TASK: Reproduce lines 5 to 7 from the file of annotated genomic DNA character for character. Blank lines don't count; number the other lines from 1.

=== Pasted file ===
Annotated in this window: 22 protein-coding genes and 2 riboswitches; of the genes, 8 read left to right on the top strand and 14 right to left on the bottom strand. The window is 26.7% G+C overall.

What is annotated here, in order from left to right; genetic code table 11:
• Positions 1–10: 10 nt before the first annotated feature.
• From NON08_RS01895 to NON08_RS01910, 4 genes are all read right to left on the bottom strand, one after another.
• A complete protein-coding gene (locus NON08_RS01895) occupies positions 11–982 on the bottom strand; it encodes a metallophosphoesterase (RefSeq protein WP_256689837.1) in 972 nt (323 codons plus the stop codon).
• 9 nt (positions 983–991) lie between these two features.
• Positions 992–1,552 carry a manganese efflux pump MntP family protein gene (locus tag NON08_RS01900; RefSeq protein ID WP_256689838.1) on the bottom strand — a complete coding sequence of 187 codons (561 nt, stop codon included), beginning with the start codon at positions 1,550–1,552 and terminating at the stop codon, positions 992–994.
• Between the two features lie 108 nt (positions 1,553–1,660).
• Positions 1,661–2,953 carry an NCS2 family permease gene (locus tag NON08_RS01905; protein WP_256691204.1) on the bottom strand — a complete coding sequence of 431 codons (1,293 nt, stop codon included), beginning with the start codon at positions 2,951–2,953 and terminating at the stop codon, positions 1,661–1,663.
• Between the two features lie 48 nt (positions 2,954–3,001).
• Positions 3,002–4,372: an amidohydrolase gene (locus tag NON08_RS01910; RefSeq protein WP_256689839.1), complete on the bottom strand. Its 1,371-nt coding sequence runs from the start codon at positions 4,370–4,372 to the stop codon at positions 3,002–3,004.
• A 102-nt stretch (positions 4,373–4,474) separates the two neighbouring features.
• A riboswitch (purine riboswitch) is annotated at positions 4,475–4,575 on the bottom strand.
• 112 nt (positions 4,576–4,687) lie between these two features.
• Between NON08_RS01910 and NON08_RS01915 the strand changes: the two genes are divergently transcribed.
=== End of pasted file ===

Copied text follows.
• A complete protein-coding gene (locus NON08_RS01895) occupies positions 11–982 on the bottom strand; it encodes a metallophosphoesterase (RefSeq protein WP_256689837.1) in 972 nt (323 codons plus the stop codon).
• 9 nt (positions 983–991) lie between these two features.
• Positions 992–1,552 carry a manganese efflux pump MntP family protein gene (locus tag NON08_RS01900; RefSeq protein ID WP_256689838.1) on the bottom strand — a complete coding sequence of 187 codons (561 nt, stop codon included), beginning with the start codon at positions 1,550–1,552 and terminating at the stop codon, positions 992–994.